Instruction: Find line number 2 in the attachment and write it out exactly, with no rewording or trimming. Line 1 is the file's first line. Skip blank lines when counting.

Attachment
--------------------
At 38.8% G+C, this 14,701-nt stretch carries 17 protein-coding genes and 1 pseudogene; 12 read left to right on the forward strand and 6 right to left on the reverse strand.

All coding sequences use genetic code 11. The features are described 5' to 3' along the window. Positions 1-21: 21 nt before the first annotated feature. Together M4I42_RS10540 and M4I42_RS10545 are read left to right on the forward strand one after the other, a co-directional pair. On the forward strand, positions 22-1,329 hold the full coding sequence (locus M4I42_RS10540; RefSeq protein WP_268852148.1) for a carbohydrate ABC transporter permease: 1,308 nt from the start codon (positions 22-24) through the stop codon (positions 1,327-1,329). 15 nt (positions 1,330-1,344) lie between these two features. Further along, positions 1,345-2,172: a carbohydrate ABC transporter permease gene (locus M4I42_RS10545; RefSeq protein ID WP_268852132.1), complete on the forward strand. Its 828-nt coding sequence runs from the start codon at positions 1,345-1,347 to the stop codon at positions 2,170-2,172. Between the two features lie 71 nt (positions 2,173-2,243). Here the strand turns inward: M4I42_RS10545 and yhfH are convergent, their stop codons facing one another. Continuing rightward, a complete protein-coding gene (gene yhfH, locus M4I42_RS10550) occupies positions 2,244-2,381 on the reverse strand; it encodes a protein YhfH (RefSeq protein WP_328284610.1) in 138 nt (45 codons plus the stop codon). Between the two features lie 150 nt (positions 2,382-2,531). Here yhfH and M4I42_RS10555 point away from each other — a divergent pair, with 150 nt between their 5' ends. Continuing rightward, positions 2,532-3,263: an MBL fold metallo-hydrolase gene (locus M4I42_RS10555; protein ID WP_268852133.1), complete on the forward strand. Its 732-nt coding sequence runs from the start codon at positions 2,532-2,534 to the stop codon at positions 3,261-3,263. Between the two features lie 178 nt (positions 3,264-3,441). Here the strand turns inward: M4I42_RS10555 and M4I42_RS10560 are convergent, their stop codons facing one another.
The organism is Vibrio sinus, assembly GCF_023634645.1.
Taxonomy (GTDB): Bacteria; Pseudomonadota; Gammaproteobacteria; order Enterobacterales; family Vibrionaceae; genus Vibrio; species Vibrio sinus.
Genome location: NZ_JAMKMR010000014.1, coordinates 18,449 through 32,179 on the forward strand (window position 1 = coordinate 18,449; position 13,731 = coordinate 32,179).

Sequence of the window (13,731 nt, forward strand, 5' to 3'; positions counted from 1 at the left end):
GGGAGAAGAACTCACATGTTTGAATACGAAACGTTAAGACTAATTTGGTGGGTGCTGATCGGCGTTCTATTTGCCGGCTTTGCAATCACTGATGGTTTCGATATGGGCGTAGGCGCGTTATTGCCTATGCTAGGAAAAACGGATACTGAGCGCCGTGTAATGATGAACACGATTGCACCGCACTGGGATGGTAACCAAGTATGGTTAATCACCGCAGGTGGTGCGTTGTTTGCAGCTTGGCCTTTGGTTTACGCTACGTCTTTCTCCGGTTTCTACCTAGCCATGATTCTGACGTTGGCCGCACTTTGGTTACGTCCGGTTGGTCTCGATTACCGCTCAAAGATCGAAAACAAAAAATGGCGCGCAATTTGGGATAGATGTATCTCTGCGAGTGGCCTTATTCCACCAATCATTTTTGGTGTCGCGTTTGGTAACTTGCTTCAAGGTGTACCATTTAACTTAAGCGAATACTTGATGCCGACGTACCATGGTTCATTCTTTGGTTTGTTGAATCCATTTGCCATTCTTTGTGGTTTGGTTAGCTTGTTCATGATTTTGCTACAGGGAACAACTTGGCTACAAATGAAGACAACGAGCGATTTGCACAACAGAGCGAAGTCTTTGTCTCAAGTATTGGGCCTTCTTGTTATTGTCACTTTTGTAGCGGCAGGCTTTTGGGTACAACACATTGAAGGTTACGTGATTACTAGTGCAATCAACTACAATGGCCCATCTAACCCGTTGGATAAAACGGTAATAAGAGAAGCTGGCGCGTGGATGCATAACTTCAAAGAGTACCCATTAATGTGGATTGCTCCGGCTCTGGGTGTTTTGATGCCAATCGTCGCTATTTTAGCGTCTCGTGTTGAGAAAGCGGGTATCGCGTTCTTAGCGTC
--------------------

All coding sequences use genetic code 11. The features are described 5' to 3' along the window. Positions 1-21: 21 nt before the first annotated feature. Together M4I42_RS10540 and M4I42_RS10545 are read left to right on the forward strand one after the other, a co-directional pair. On the forward strand, positions 22-1,329 hold the full coding sequence (locus M4I42_RS10540; RefSeq protein WP_268852148.1) for a carbohydrate ABC transporter permease: 1,308 nt from the start codon (positions 22-24) through the stop codon (positions 1,327-1,329). 15 nt (positions 1,330-1,344) lie between these two features. Further along, positions 1,345-2,172: a carbohydrate ABC transporter permease gene (locus M4I42_RS10545; RefSeq protein ID WP_268852132.1), complete on the forward strand. Its 828-nt coding sequence runs from the start codon at positions 1,345-1,347 to the stop codon at positions 2,170-2,172. Between the two features lie 71 nt (positions 2,173-2,243). Here the strand turns inward: M4I42_RS10545 and yhfH are convergent, their stop codons facing one another. Continuing rightward, a complete protein-coding gene (gene yhfH, locus M4I42_RS10550) occupies positions 2,244-2,381 on the reverse strand; it encodes a protein YhfH (RefSeq protein WP_328284610.1) in 138 nt (45 codons plus the stop codon). Between the two features lie 150 nt (positions 2,382-2,531). Here yhfH and M4I42_RS10555 point away from each other — a divergent pair, with 150 nt between their 5' ends. Continuing rightward, positions 2,532-3,263: an MBL fold metallo-hydrolase gene (locus M4I42_RS10555; protein ID WP_268852133.1), complete on the forward strand. Its 732-nt coding sequence runs from the start codon at positions 2,532-2,534 to the stop codon at positions 3,261-3,263. Between the two features lie 178 nt (positions 3,264-3,441). Here the strand turns inward: M4I42_RS10555 and M4I42_RS10560 are convergent, their stop codons facing one another.